You’re 25 and already making compromises? I call this story my Jay Maisel story and is one of the most important things anyone has ever said to me. I was young and showing my portfolio around in NYC. My love was travel and I wanted to shoot for magazines, but it wasn’t a good time to pursue editorial work, Look magazine had recently shut down and Life had folded for the first time. Everyone was telling me that if I wanted to make a living with photography then I needed to shoot commercial work. I had put together my commercial portfolio and went to see the legendary and blunt NYC photographer, Jay Maisel. He looked at my work and pretty much threw it back at me and said: “This is crap, this isn’t what you want to do – is it?” I told him no, and that I wanted to shoot for magazines and travel but everyone told me that I wouldn’t be able to make a living at it. And the blah blah blah of youthful excuses. He asked me how old I was to which I replied that I was 25 years old. I’ll never forget what he said, “You’re 25 years old and you’re already making compromises!”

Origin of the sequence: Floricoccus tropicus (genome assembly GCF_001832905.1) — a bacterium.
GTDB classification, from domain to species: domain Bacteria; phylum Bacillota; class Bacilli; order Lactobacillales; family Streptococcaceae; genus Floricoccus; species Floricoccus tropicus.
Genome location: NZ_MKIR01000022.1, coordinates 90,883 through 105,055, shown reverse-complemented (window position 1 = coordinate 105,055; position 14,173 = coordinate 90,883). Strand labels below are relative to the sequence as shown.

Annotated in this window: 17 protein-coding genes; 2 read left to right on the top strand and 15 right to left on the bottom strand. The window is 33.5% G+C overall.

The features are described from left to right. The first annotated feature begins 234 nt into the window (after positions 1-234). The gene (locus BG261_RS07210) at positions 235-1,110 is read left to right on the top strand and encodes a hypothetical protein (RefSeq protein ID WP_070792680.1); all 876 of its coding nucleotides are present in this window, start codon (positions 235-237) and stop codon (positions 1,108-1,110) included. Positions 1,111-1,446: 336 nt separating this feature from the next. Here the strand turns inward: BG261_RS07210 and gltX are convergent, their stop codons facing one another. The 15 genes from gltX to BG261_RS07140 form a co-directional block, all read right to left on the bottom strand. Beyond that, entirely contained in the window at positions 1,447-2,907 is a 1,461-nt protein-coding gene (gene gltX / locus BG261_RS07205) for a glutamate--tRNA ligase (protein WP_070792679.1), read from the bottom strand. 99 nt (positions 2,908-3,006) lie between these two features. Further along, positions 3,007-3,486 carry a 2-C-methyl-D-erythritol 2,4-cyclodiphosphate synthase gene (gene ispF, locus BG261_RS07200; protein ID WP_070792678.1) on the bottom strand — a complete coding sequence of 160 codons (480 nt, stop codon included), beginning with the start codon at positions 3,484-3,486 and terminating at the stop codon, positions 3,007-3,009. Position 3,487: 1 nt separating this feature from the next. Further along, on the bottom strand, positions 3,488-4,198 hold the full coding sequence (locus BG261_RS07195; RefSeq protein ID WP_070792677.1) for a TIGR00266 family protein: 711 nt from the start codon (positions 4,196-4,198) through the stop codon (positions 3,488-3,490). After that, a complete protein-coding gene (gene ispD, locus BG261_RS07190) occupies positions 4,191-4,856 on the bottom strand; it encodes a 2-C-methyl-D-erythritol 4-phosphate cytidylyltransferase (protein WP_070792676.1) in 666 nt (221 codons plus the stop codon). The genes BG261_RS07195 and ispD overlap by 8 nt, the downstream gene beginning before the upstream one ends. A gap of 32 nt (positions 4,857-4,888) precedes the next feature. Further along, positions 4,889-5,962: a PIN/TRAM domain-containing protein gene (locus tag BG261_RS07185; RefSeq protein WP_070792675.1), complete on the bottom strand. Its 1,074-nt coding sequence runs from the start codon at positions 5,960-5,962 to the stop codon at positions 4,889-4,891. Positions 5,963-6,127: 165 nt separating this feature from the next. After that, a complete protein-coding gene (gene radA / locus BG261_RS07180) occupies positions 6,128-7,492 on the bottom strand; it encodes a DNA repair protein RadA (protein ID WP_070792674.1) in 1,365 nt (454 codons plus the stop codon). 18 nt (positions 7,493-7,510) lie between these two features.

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The story behind the photo – An afternoon in Versailles.

I was on assignment for Smithsonian Magazine, shooting a story about the restoration of Versailles after storms had severely damaged many of the gardens. That was the bad news –  I was going to be shooting damaged beauty. The good news was that a lot of work and money had been infused into the gardens of Versailles after they had been neglected for years – some gardens had been gated with no entry.